The ever-evolving Restaurant Graveyard series looks back at the many long-gone establishments that helped to propel Victoria’s food and drink forward. Explore the ever-growing A-Z with maps and photos here. If you have photos/stories to share, send to andrew [at] islandist.ca.
Java was an influential coffee house and cultural hub on Victoria’s Lower Johnson Street in the 1990s. It first began as La Boehme in the autumn of 1988. It was owned by Lisa Boehme and Rick May, who rebranded it as Java in 1992.
The high-ceilinged, brick-walled, big windowed-space was located in the old Wille’s Bakery building. which was purpose-built in 1887 by Swiss-born baker and businessman Louis Franz Wille, whose family owned and operated the site until 1976. (To my knowledge, no baking was done here during the Java years, their sandwich breads and bagels coming from C’est Bon and Mount Royal bakeries.)
Java had a distinctly bohemian feel to it that made it especially magnetic to literate young people with creative aspirations and pretensions. The building’s Victorian bones gave Java the patina of a bygone era (albeit through clouds of Dunhill and Gauloises cigarette smoke). Walls lined with eclectic works of art, tables topped with cracked mirrors, familial staffers and a tolerant, open-minded cast of regulars all made it an ideal environment for intimate live music shows and open mic poetry nights that ran the gamut from the horribly pretentious and completely deranged to the heartfelt and hilarious. By the time Rick May (a musician) became the sole owner in 1995, its customer base was already a motley amalgam of those who didn’t quite fit in to Victoria’s clearly defined subcultures.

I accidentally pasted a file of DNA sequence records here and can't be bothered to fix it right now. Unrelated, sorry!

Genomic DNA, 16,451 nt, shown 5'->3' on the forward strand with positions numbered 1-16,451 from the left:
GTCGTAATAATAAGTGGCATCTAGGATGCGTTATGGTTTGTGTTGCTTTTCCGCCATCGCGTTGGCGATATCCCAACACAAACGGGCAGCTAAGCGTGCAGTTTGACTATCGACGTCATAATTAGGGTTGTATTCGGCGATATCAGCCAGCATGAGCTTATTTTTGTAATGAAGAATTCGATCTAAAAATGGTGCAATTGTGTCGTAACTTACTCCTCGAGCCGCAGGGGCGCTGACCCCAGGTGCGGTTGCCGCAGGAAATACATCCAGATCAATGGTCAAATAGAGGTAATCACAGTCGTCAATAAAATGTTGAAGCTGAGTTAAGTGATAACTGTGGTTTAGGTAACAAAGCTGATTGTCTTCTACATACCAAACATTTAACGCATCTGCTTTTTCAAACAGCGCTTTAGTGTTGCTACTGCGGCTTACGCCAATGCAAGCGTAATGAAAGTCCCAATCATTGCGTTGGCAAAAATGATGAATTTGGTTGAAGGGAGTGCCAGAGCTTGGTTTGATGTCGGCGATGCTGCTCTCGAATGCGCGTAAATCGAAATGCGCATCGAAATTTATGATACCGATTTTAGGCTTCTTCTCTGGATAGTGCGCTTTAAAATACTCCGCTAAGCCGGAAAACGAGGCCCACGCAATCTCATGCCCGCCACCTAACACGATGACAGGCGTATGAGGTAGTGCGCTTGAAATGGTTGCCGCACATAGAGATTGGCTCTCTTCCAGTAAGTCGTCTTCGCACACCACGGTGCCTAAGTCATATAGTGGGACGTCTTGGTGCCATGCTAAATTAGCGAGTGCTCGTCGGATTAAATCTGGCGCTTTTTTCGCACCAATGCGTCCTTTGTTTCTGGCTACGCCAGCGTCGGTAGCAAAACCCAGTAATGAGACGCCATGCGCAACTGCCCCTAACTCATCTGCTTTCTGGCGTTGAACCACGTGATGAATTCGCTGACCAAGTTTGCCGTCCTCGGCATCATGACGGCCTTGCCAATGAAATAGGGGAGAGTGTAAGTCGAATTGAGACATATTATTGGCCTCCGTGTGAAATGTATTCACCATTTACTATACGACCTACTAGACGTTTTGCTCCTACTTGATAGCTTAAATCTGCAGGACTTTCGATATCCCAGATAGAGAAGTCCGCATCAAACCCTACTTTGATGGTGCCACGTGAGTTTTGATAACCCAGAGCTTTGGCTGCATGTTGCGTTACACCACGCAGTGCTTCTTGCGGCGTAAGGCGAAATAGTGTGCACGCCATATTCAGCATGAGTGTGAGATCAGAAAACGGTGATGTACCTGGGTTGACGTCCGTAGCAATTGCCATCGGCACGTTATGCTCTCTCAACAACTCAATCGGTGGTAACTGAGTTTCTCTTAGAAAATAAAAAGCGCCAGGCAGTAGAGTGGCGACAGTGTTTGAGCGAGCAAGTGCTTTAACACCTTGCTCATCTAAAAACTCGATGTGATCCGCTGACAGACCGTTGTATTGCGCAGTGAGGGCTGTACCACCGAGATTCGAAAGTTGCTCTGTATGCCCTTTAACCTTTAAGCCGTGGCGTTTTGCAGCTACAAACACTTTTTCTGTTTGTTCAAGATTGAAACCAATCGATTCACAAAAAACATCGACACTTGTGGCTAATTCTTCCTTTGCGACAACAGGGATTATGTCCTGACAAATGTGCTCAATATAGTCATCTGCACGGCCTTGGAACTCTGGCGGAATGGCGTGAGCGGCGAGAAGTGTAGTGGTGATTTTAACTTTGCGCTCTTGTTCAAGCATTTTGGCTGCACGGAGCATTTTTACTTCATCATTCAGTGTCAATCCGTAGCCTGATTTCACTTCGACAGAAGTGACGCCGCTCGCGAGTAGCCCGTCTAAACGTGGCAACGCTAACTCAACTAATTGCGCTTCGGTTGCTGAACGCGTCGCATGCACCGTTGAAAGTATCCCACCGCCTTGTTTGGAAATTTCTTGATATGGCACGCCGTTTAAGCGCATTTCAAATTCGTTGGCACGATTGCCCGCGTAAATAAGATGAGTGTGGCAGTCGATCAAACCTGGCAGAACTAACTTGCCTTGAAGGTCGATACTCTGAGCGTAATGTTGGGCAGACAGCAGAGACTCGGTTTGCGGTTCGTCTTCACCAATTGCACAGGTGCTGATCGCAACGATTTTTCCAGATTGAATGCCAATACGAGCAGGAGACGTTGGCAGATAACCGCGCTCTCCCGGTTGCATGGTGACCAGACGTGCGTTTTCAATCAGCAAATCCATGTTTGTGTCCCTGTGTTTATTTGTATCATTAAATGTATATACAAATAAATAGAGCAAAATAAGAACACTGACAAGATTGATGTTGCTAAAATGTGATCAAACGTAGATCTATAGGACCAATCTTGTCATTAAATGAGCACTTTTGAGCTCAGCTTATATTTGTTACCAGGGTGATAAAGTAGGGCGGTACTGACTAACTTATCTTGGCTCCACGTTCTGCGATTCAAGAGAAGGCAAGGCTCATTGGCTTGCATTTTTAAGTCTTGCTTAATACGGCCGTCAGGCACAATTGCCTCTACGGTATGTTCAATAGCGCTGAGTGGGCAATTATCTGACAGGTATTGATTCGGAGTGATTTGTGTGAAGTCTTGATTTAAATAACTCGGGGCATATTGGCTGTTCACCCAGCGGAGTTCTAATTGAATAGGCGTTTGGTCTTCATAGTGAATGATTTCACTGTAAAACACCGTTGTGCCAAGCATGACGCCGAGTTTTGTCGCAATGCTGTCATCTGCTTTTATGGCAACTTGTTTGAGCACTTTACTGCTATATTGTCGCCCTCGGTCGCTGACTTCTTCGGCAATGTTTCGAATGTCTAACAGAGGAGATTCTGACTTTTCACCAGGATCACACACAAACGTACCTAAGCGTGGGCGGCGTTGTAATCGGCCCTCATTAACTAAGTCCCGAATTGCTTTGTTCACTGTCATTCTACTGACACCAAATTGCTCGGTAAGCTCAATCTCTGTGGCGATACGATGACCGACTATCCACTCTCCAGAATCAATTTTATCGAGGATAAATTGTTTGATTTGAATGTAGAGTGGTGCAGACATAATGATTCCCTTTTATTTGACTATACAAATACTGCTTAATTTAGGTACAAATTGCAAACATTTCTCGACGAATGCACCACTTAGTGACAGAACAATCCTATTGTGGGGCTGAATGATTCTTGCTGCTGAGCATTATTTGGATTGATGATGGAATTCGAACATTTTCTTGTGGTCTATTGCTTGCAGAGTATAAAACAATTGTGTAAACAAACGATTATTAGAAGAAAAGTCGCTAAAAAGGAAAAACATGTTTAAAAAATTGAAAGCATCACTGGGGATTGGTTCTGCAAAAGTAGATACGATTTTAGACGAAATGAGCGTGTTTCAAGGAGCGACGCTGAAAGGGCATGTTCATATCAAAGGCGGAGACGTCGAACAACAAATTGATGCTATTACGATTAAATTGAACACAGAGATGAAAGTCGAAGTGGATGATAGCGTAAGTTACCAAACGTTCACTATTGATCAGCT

Java – ‘open from 10am ’til late, 7 days a week’ – was at the forefront of coffee’s “Second Wave” in Victoria, which is to say it helped to normalize and popularize the pleasures of good beans (their main brew was Canterbury’s ‘Saigon Dark’). This was especially the case with espresso drinks, of which it could boast many years before the proliferation of Starbucks on Vancouver Island. One of its many mottos was “Coffee so good, you’ll shake violently!” It was where many Victorians enjoyed their first latte, including yours truly. Java was also an early adopter of the World Wide Web, providing its customers with an internet station as early as 1994. (If you want to do some time travelling you can browse Java’s original “islandnet” website here.)
Java was sold in June, 1997 to Yonni Bettson and Greg Nord. It closed in 1999, the space once again becoming a bakery called Willie’s (no relation to the original). The address is currently home to Trees, a restaurant that is awaiting provincial permissions to infuse their food and drink with cannabis.